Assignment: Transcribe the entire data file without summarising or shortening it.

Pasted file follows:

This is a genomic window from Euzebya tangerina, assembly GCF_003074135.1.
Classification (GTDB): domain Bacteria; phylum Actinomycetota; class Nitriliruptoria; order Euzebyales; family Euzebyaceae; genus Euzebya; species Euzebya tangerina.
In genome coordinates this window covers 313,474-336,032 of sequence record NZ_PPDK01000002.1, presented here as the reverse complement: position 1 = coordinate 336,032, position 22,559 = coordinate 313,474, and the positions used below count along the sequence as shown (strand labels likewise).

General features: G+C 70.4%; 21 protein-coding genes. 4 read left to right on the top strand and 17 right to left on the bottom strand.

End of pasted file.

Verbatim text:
This is a genomic window from Euzebya tangerina, assembly GCF_003074135.1.
Classification (GTDB): domain Bacteria; phylum Actinomycetota; class Nitriliruptoria; order Euzebyales; family Euzebyaceae; genus Euzebya; species Euzebya tangerina.
In genome coordinates this window covers 313,474-336,032 of sequence record NZ_PPDK01000002.1, presented here as the reverse complement: position 1 = coordinate 336,032, position 22,559 = coordinate 313,474, and the positions used below count along the sequence as shown (strand labels likewise).

General features: G+C 70.4%; 21 protein-coding genes. 4 read left to right on the top strand and 17 right to left on the bottom strand.